The Natural History Of Human Immunodeficiency Virus ( Hiv )

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Since the introduction of novel antiretroviral therapy (ART) in the mid-1990s, the natural history of human immunodeficiency virus (HIV) disease has changed, such that persons infected with HIV have enjoyed substantial reductions in HIV/AIDS associated morbidity and mortality (1-4). A critical determinant of ART success however, depends on sustained adherence to the medication regimen. Previous studies have shown that ART adherence rates of ≥ 95% are associated with HIV viral suppression (5, 6), increased CD4+ cell count (7), and are also an important predictor of survival (8) and slower progression of disease (9).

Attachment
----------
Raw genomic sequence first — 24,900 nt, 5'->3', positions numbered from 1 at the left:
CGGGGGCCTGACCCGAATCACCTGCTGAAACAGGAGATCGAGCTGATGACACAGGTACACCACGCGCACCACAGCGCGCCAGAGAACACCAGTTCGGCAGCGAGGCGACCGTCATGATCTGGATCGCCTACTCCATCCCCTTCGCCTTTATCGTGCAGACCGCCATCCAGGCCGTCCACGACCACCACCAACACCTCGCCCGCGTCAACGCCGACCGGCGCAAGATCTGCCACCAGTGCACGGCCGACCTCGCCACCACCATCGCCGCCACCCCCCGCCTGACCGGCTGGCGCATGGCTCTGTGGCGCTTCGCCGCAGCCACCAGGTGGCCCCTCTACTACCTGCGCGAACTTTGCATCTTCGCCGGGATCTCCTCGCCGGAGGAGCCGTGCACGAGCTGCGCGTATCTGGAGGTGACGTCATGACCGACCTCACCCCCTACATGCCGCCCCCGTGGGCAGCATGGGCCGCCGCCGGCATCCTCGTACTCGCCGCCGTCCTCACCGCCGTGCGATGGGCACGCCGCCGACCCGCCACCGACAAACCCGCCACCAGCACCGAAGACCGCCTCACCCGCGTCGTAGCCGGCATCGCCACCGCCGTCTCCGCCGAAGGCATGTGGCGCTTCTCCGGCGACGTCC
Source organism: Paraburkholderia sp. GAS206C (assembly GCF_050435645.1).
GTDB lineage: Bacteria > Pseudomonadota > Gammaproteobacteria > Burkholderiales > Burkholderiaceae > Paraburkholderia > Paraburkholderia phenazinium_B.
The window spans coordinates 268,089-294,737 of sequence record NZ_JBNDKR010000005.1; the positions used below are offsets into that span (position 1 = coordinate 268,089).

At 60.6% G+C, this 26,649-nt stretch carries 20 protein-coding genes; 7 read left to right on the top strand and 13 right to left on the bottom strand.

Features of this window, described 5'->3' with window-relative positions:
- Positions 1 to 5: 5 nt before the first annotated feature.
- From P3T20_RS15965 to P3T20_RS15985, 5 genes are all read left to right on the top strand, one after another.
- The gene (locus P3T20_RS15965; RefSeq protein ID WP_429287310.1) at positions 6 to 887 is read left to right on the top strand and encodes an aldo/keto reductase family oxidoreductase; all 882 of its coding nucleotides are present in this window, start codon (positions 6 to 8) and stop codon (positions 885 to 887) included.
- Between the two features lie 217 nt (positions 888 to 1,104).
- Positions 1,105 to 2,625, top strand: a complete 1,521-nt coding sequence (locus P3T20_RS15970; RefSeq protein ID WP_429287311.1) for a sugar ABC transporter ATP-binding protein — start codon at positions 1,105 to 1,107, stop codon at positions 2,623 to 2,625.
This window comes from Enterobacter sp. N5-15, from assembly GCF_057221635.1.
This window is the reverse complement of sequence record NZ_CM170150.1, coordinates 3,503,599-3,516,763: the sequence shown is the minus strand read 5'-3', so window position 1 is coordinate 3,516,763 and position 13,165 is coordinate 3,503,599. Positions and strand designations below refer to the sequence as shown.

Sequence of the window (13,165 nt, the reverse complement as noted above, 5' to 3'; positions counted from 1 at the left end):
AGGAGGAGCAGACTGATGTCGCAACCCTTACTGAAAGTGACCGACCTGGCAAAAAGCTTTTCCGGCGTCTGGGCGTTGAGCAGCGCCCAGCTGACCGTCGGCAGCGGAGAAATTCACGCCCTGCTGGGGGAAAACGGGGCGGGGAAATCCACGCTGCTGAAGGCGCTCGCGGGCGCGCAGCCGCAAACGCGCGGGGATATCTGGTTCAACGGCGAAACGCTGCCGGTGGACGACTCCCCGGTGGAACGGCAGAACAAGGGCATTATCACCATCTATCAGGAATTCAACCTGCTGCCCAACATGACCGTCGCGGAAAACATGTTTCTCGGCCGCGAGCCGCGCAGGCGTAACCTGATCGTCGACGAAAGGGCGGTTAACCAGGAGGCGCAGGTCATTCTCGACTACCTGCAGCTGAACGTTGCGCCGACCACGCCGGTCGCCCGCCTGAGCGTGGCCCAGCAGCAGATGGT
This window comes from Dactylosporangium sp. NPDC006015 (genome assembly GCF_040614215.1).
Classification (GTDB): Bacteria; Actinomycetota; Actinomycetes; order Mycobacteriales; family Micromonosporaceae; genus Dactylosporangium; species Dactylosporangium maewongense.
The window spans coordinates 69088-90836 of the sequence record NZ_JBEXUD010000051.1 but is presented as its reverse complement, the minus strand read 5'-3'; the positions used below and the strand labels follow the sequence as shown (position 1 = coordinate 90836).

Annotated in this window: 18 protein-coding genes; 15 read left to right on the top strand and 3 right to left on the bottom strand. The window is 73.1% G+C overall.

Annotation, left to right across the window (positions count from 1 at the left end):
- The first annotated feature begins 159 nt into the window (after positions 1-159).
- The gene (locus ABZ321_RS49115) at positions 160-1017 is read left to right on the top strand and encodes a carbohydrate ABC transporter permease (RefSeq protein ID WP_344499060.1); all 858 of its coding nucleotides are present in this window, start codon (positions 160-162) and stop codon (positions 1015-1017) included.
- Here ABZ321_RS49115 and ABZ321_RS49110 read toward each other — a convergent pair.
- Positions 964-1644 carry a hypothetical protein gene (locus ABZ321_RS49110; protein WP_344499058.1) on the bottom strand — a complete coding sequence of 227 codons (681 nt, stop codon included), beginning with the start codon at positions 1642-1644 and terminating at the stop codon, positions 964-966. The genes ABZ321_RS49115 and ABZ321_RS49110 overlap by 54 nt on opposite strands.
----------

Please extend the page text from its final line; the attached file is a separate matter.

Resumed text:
It is important to note however, that the improved survival rates seen in HIV populations overall in the last two decades, have been less pronounced among HIV positive persons who use illicit drugs (10, 11). This discrepancy is partly attributable to poor ART adherence in this population (12). Nevertheless, persons who inject drugs with optimal adherence to ART can benefit from therapy to the same degree as other HIV-infected populations (13). However, ongoing substance use is consistently associated with low adherence to ART (14-16), which in turn results in worse virologic and immunologic outcomes among illicit drug users when compared to former drug users and non-users (17, 18). Encouragingly, illicit drug users who are engaged in substance abuse treatment, particularly methadone maintenance therapy (MMT), have improved access to ART (19, 20), achieved higher
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